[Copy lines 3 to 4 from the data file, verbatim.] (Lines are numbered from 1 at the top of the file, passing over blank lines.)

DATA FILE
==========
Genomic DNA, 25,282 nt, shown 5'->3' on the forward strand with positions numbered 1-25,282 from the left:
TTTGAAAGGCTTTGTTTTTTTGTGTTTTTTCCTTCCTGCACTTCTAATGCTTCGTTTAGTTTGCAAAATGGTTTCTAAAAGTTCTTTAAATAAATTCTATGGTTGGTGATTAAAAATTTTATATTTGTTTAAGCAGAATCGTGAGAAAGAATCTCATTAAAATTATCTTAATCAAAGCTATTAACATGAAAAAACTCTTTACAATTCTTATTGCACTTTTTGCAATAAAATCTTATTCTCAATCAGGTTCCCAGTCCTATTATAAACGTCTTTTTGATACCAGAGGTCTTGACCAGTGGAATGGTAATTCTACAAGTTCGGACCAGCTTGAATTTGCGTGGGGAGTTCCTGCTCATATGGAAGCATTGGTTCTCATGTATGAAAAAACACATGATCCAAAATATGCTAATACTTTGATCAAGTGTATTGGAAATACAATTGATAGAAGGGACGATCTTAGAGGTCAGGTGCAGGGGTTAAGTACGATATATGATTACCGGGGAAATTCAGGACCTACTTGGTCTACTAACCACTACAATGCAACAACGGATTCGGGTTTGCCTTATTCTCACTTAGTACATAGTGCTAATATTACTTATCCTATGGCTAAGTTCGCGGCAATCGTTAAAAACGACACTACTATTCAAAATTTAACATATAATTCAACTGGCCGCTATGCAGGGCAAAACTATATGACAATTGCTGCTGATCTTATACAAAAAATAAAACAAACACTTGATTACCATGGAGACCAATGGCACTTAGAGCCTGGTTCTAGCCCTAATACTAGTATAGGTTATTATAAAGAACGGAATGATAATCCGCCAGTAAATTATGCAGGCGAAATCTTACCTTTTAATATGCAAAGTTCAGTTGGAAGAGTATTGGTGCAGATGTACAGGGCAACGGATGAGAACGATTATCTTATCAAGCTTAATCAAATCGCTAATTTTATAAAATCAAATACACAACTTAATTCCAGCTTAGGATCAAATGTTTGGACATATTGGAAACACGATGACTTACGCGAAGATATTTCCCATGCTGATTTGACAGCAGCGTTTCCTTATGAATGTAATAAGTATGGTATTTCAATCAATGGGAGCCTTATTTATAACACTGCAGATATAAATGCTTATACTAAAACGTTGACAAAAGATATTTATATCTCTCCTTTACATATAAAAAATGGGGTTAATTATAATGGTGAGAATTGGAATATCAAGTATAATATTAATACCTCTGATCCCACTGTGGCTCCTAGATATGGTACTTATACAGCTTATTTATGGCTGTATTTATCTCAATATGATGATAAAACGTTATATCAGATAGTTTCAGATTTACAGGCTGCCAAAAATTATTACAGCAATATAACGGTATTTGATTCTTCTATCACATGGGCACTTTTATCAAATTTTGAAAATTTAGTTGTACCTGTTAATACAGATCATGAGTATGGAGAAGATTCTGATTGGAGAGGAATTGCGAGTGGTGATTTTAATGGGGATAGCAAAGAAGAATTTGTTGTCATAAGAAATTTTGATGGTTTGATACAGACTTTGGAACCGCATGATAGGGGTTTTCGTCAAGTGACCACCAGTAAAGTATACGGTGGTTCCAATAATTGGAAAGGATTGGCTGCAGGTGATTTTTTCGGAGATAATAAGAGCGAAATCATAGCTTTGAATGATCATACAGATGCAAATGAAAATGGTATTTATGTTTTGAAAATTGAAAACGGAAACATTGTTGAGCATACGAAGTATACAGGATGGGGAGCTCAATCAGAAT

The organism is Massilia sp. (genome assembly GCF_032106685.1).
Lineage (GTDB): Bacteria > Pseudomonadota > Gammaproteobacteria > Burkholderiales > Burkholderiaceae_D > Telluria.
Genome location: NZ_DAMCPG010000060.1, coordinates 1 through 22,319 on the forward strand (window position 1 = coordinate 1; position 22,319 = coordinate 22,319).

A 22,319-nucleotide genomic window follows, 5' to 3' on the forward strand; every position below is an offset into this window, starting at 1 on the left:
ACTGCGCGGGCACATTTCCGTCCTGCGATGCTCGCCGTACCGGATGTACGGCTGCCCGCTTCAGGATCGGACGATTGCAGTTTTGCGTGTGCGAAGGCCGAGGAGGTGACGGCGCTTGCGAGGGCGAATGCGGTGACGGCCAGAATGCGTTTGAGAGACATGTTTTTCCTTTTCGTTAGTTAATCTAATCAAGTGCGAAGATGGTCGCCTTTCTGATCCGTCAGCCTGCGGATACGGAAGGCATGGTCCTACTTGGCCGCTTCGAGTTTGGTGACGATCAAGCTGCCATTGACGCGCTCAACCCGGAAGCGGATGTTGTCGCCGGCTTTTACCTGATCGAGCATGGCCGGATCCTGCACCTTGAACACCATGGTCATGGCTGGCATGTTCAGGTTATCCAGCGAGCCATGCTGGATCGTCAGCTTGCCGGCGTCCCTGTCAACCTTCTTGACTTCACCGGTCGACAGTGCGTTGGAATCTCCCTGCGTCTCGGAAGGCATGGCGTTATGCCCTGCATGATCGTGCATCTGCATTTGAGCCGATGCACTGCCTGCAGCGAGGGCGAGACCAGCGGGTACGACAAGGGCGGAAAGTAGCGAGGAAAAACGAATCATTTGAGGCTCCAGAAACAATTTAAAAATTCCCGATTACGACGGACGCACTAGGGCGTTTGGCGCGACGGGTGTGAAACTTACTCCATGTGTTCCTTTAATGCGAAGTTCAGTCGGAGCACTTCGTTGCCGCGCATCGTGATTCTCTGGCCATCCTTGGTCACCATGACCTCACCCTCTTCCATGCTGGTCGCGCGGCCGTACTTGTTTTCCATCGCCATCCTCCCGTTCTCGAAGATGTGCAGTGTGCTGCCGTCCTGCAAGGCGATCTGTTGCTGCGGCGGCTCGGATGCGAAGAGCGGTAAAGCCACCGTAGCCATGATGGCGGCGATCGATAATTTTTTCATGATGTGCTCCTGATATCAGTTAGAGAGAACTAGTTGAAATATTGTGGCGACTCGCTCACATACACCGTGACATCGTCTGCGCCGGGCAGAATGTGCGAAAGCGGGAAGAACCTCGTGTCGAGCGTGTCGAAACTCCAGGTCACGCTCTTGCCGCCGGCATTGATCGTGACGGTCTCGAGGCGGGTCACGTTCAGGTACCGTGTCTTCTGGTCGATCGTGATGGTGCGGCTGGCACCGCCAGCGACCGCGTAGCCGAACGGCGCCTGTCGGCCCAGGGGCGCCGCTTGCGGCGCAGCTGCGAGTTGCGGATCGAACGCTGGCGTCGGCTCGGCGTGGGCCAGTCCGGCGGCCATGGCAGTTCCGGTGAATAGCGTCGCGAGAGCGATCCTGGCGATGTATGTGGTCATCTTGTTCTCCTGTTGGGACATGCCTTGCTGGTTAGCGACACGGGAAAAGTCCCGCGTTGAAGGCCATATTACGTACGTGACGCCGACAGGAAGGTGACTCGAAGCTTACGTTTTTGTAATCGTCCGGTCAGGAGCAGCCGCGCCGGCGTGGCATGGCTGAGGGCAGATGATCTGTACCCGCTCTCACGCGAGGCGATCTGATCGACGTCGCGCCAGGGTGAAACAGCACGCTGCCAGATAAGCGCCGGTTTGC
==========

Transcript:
The organism is Massilia sp. (genome assembly GCF_032106685.1).
Lineage (GTDB): Bacteria > Pseudomonadota > Gammaproteobacteria > Burkholderiales > Burkholderiaceae_D > Telluria.